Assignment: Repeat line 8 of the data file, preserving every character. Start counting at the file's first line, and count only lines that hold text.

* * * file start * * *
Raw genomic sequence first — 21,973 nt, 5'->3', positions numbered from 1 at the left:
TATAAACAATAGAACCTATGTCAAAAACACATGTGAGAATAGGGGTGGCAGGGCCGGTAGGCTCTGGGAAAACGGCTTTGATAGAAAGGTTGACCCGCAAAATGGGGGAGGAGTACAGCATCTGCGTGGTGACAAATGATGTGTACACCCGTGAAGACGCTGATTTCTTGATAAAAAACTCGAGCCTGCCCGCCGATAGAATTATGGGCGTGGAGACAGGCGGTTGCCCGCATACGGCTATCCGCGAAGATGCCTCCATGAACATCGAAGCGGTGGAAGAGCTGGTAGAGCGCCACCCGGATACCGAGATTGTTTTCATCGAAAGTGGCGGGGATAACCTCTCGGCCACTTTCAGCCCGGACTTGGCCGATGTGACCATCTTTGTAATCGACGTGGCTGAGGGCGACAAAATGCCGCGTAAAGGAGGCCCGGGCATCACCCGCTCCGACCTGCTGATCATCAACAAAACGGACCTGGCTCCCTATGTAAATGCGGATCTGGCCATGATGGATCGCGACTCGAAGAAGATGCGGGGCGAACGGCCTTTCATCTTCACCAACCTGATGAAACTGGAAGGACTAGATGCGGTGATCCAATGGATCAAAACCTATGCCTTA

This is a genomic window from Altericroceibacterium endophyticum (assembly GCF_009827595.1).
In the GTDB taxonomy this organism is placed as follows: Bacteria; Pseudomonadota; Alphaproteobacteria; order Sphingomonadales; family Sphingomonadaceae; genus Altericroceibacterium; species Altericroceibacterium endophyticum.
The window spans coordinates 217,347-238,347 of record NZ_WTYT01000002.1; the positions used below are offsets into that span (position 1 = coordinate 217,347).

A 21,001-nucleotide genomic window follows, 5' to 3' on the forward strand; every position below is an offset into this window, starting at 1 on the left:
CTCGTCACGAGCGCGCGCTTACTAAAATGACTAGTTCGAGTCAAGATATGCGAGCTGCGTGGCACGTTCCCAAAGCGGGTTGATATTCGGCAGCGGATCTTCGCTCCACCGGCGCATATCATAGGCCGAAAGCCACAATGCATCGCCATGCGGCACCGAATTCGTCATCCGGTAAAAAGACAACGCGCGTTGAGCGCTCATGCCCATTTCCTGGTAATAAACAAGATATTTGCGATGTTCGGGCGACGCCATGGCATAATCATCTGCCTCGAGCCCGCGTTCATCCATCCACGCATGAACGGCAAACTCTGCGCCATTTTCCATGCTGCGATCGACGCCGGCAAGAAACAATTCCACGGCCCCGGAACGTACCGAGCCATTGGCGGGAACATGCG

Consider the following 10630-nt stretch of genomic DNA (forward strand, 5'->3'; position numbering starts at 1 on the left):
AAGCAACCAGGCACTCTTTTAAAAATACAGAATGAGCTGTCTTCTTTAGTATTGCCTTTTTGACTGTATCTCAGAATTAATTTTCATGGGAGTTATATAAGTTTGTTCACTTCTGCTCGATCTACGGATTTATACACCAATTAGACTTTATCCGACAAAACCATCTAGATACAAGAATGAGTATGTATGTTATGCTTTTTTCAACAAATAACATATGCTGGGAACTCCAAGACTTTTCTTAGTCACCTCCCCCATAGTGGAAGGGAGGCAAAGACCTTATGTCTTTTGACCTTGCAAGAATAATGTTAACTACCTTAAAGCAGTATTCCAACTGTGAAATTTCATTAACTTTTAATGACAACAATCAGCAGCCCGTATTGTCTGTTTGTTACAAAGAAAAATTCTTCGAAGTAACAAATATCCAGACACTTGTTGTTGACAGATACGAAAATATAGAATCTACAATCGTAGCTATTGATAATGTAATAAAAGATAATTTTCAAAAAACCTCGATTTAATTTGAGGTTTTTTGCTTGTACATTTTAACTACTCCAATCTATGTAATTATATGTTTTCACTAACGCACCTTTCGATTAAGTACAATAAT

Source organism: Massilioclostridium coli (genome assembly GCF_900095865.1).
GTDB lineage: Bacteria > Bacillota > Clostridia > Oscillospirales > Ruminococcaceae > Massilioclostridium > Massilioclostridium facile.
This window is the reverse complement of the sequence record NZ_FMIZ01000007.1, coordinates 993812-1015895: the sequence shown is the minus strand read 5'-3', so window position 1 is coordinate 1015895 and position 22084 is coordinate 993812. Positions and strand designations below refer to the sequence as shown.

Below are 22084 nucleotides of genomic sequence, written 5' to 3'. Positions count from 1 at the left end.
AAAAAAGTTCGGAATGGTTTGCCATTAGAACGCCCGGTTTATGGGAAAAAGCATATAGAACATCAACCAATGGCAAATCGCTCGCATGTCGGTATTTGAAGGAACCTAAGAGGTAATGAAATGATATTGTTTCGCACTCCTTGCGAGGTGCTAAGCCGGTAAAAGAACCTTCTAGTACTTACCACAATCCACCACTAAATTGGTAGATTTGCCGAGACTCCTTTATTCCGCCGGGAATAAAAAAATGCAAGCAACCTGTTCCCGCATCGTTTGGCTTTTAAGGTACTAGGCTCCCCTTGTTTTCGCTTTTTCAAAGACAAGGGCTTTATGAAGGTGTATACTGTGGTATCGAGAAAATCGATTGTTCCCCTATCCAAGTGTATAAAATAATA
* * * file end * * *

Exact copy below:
Consider the following 10630-nt stretch of genomic DNA (forward strand, 5'->3'; position numbering starts at 1 on the left):